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cameracat
cameracat  108578 forum posts Norfolk Island61 Constructive Critique Points
12 Jan 2013 - 9:38 PM

Now this might come as a surprise to Left Forum..Smile Because I agree with him 100%, Because he has hit the nail firmly on the head in all areas....Grin

LF's Point 4 in particular makes a good point about serial whingers, Just take a look at any past forums, Especially where " Wedding Photography " is concerned, You will find the same old crew, Giving it large about this and that, Like they are the only ones entitled to call themselves Wedding Photographers, Its a good idea to check the PF's for verification....Tongue

Those working in any business or trade, Who slag the competition at every available opportunity, Behave in a totally unprofessional business manner, One wonders just how professional they are at what they claim to be professional at....!!!

So as Lefty has covered the subject so thoroughly, I'll bog of to do something more interesting like basket weaving....Sad

Whatever....Wink

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paulcookphotography

A very interesting thread!

I do think too many photographers call themselves 'pro'. And pro isnt a description of how good you are, its supposed to describe that photography is your profession (and i would add your MAIN income)

However, how do you define profession? I have photography friends who are wedding photographers, or do studio work, or work in media. One is also a forensic photographer for the police and another (like i do at times) does DOP work for movies and music videos. All very different disciplines, but all make their main income from photography

I started work as an assistant to a studio photographer, went into press and media work, ran a business teaching folk on holidays for a while, the occasional green screen work at events and whatever, and other things too, and eventually moved into the work i do now. Thats a mixture of digital art and photography where i do book illustrations, album art, sell in galleries or at my exhibitions, photographing building restorations, some dog/horse portraits and some editorial work. But i dont shoot weddings or 'mainstream'. Am i still a professional?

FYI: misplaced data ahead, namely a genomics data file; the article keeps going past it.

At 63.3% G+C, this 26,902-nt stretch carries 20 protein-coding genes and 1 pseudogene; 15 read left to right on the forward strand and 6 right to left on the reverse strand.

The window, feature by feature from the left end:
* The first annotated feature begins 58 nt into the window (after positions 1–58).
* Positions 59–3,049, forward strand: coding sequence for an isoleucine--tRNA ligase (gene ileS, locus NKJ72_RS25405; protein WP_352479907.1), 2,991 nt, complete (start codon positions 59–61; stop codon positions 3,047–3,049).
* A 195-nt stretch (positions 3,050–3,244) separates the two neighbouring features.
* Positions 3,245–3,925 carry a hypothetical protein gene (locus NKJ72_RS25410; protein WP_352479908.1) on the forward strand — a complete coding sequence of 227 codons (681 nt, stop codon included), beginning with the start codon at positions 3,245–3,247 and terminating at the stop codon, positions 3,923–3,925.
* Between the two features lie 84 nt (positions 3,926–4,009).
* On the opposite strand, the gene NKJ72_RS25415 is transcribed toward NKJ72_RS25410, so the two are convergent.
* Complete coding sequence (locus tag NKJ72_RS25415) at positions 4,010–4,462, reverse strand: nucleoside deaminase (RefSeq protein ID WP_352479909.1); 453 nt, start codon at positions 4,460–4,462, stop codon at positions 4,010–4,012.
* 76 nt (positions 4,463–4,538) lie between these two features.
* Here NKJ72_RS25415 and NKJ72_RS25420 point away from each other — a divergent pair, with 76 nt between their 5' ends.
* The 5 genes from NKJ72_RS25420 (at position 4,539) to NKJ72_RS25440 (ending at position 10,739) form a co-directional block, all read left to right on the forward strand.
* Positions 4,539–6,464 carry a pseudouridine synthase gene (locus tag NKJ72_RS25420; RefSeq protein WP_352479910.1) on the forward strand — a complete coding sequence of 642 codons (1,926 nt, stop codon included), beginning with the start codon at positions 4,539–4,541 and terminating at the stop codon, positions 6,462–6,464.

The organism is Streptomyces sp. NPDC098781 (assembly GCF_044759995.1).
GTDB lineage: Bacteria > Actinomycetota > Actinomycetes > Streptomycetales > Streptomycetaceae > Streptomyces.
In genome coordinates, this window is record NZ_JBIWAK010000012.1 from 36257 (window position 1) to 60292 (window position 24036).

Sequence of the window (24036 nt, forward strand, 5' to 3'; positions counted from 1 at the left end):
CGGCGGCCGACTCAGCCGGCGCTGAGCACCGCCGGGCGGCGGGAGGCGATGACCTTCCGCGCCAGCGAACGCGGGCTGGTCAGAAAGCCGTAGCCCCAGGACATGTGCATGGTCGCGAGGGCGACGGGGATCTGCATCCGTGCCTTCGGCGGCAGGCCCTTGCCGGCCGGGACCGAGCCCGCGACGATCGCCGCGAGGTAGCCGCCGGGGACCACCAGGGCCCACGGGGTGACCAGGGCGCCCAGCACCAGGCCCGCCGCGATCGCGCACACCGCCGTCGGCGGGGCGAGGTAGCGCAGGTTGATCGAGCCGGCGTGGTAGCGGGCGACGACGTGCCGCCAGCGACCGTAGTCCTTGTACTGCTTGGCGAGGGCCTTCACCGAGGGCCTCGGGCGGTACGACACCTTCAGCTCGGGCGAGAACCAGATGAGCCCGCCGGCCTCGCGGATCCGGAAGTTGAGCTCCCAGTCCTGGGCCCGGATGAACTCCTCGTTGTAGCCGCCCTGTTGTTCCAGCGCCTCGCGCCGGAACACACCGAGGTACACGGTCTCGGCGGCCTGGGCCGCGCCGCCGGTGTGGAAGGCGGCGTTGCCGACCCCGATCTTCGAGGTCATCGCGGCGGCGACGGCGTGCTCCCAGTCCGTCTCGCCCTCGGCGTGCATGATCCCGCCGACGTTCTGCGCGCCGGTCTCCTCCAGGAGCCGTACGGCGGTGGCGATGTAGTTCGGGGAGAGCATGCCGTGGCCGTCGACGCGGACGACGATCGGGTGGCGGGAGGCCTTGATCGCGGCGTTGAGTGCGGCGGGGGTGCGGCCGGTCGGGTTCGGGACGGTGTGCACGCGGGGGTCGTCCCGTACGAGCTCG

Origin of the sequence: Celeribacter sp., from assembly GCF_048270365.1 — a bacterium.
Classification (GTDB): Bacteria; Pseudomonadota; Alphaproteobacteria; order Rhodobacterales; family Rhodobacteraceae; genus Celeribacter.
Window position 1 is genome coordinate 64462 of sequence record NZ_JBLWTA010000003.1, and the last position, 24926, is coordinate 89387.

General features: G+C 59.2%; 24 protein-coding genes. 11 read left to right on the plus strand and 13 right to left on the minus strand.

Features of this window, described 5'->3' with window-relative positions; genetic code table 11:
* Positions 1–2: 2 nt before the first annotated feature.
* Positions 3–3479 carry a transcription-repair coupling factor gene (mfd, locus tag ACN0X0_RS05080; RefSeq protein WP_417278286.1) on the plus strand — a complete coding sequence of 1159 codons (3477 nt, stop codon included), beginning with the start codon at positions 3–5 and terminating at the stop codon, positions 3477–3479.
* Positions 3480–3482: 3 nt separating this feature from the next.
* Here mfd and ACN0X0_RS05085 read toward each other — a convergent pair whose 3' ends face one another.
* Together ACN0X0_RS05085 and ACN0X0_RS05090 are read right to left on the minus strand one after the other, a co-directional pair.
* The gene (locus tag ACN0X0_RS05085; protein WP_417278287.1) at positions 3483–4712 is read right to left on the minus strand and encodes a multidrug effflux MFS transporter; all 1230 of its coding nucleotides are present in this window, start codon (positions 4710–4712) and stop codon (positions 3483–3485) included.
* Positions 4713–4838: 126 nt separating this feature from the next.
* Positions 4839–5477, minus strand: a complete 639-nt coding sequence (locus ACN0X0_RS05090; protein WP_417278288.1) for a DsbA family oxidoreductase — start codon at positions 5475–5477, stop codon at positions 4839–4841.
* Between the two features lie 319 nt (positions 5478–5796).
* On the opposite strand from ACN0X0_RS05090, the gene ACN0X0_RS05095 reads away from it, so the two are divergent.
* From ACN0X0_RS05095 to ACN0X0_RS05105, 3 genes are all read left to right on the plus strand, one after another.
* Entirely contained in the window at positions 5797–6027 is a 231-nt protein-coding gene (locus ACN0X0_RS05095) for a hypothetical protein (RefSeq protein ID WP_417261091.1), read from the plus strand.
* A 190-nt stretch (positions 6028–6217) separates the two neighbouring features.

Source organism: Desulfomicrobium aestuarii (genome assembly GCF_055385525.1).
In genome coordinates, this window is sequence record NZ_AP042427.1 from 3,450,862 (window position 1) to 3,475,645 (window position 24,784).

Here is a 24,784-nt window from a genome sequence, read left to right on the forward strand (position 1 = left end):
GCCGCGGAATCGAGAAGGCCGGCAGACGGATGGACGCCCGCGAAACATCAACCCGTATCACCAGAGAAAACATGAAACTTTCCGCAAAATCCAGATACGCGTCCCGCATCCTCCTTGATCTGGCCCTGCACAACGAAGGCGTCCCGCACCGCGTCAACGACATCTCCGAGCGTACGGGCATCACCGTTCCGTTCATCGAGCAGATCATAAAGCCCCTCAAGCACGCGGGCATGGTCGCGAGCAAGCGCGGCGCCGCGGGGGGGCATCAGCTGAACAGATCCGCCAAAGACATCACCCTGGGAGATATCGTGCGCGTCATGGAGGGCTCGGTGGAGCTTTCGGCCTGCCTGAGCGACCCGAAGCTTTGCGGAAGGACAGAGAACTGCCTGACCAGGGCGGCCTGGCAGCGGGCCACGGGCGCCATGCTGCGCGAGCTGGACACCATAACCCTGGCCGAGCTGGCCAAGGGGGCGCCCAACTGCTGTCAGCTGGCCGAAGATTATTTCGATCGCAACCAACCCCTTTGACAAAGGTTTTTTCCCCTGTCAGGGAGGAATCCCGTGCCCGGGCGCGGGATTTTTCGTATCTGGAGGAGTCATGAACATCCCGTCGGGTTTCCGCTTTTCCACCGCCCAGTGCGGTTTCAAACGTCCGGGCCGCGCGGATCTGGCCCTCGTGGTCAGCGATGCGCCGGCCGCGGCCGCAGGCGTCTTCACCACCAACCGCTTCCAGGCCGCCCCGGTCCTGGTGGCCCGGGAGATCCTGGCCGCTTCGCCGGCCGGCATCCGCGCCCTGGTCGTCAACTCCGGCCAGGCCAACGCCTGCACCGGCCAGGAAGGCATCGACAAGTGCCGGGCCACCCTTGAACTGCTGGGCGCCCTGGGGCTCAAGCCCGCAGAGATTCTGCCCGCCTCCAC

Everyone has to start somewhere, obviously, and these days you have to be adaptive in a competitive market. Sometimes you have to so other non-photographic work to pay the bills too!

Personally i see the 'pro' tag as a bad thing. Its not as clear cut as it once was, and its too easily used by some, and used like a sword by others

KathyW
KathyW  101793 forum posts Norfolk Island12 Constructive Critique Points
12 Jan 2013 - 10:25 PM

To a certain extent I can understand the OP's irritation at what some would consider to be very bad photographers passing themselves off as professionals and attempting to sell their work. However, not knowing who the perpetrator of the heinous crime is, I don't feel I can really comment further... As I am one of the scorned "semi-pros" (had to check what box I ticked for that one!) it could be me!

However, I too have to agree with everything that Left Forum stated in his post. It is a struggle for photographers producing top quality images to sell their work these days, so many of them are no longer full time photographers. Photography is an increasingly popular hobby, the majority of people have a camera of some kind which is capable of producing very good shots for the family album so why hire a pro to take a few snaps?

There is no doubt that photography is a business that is increasingly hard to make a decent living from, and newcomers asking basic questions about weddings etc annoy the "pros", but we all have to start somewhere, and I can remember when this site was home to several top pro photographers who were not afraid to share their knowledge.

adrian_w
adrian_w e2 Member 63280 forum postsadrian_w vcard Scotland4 Constructive Critique Points
12 Jan 2013 - 10:26 PM


Quote: I'll bog of to do something more interesting like basket weaving....


Well unless you're a fully qualified basket case I hope you don't intend to charge for it!! Wink